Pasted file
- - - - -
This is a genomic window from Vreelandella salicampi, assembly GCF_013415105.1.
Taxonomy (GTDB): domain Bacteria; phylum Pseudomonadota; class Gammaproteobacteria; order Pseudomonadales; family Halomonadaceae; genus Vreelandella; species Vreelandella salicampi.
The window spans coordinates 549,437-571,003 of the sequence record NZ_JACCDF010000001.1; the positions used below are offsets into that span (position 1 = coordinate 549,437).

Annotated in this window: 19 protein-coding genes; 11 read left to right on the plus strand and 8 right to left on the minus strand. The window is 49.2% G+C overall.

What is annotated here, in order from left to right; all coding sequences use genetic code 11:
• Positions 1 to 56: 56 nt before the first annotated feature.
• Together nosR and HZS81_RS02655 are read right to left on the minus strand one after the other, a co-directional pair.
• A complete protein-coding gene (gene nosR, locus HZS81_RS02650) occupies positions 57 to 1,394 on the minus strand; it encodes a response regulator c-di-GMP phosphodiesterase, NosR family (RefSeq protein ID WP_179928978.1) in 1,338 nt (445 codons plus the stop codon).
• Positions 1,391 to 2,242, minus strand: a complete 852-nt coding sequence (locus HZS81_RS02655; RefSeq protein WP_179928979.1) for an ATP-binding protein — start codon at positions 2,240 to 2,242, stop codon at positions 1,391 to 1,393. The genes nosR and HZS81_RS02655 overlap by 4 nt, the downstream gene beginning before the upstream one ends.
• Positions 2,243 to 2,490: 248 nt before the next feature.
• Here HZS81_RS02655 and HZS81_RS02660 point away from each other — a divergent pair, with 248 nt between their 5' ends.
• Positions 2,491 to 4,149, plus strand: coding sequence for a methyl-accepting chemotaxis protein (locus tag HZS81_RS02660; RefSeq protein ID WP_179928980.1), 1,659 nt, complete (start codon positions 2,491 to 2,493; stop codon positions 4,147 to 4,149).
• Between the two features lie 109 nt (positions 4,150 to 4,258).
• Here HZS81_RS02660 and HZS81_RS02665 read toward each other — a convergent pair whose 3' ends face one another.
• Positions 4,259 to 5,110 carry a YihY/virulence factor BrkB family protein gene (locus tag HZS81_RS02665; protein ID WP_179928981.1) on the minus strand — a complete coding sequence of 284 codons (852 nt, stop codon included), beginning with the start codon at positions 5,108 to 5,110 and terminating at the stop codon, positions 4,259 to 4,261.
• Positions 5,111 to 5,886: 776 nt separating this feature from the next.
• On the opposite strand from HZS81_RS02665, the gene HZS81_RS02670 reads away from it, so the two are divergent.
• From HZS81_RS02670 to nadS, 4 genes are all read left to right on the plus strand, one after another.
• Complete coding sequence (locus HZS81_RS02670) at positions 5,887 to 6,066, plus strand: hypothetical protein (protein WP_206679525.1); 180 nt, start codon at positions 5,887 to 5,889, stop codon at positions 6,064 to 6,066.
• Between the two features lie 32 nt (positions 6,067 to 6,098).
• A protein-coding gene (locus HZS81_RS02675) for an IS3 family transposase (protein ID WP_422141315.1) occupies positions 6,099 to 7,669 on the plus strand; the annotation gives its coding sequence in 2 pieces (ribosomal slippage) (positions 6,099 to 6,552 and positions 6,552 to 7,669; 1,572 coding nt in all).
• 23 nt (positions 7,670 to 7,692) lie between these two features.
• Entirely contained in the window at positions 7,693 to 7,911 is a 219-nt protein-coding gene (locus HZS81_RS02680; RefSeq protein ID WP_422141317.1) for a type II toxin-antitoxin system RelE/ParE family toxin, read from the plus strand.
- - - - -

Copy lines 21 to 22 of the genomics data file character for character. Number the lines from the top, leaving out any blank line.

• A protein-coding gene (locus HZS81_RS02675) for an IS3 family transposase (protein ID WP_422141315.1) occupies positions 6,099 to 7,669 on the plus strand; the annotation gives its coding sequence in 2 pieces (ribosomal slippage) (positions 6,099 to 6,552 and positions 6,552 to 7,669; 1,572 coding nt in all).
• 23 nt (positions 7,670 to 7,692) lie between these two features.